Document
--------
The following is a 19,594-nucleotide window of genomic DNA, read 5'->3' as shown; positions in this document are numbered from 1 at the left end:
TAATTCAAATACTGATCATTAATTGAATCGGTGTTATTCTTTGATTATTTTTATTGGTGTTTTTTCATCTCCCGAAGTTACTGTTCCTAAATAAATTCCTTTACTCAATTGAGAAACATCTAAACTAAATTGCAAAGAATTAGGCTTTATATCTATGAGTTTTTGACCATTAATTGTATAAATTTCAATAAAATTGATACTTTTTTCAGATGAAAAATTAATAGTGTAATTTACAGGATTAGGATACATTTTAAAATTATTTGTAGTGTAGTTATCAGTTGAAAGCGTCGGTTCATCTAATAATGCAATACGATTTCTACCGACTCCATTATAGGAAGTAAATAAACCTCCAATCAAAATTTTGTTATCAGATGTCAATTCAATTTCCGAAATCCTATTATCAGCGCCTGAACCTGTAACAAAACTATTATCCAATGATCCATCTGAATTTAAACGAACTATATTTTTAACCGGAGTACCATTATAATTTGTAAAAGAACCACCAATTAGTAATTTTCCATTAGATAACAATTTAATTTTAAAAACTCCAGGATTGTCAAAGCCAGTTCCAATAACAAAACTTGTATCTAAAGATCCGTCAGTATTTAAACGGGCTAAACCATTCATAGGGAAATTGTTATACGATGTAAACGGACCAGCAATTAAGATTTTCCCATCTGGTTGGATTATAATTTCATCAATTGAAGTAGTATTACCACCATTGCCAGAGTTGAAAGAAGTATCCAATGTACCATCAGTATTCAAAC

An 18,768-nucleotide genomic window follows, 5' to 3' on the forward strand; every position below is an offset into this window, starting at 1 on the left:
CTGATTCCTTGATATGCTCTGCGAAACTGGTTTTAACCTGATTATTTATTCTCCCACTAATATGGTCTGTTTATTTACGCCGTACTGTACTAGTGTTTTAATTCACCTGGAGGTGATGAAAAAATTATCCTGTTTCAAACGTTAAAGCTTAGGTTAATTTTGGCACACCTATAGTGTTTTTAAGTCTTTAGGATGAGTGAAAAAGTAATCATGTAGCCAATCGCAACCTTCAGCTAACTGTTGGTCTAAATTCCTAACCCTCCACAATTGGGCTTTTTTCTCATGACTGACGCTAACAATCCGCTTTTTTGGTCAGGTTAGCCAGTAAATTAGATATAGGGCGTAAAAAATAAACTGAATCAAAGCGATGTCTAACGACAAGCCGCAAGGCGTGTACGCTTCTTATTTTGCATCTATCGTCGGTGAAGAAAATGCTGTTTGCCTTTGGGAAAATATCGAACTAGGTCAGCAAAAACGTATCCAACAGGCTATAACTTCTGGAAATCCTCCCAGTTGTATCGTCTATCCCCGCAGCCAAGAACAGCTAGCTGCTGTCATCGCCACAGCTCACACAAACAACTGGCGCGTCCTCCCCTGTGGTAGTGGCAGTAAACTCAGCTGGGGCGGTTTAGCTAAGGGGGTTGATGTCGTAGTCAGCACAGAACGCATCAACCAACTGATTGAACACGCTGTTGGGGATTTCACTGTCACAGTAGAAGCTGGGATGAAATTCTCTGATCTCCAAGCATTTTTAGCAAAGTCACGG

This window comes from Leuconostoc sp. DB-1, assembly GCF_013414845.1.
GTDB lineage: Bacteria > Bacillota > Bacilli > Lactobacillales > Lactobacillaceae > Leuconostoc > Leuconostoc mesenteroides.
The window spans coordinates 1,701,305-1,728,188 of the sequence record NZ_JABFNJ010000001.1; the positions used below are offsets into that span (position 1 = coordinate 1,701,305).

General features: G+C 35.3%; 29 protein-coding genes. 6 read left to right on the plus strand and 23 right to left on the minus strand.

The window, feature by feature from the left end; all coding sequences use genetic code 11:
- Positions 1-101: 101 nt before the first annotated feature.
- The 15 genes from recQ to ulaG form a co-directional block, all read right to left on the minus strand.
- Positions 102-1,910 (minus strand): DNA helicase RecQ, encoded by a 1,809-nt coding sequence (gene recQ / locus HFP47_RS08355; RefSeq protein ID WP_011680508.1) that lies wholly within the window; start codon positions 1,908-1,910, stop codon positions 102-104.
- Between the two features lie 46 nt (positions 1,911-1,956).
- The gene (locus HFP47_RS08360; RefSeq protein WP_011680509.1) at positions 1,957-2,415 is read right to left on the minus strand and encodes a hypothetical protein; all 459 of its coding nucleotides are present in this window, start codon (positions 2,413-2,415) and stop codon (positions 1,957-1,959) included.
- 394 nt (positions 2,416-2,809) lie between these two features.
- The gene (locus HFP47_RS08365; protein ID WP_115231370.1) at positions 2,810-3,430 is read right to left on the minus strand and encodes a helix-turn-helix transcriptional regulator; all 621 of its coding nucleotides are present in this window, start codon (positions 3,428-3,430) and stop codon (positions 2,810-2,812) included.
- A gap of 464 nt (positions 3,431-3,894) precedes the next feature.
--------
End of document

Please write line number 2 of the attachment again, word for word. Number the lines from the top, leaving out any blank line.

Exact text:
TAATTCAAATACTGATCATTAATTGAATCGGTGTTATTCTTTGATTATTTTTATTGGTGTTTTTTCATCTCCCGAAGTTACTGTTCCTAAATAAATTCCTTTACTCAATTGAGAAACATCTAAACTAAATTGCAAAGAATTAGGCTTTATATCTATGAGTTTTTGACCATTAATTGTATAAATTTCAATAAAATTGATACTTTTTTCAGATGAAAAATTAATAGTGTAATTTACAGGATTAGGATACATTTTAAAATTATTTGTAGTGTAGTTATCAGTTGAAAGCGTCGGTTCATCTAATAATGCAATACGATTTCTACCGACTCCATTATAGGAAGTAAATAAACCTCCAATCAAAATTTTGTTATCAGATGTCAATTCAATTTCCGAAATCCTATTATCAGCGCCTGAACCTGTAACAAAACTATTATCCAATGATCCATCTGAATTTAAACGAACTATATTTTTAACCGGAGTACCATTATAATTTGTAAAAGAACCACCAATTAGTAATTTTCCATTAGATAACAATTTAATTTTAAAAACTCCAGGATTGTCAAAGCCAGTTCCAATAACAAAACTTGTATCTAAAGATCCGTCAGTATTTAAACGGGCTAAACCATTCATAGGGAAATTGTTATACGATGTAAACGGACCAGCAATTAAGATTTTCCCATCTGGTTGGATTATAATTTCATCAATTGAAGTAGTATTACCACCATTGCCAGAGTTGAAAGAAGTATCCAATGTACCATCAGTATTCAAAC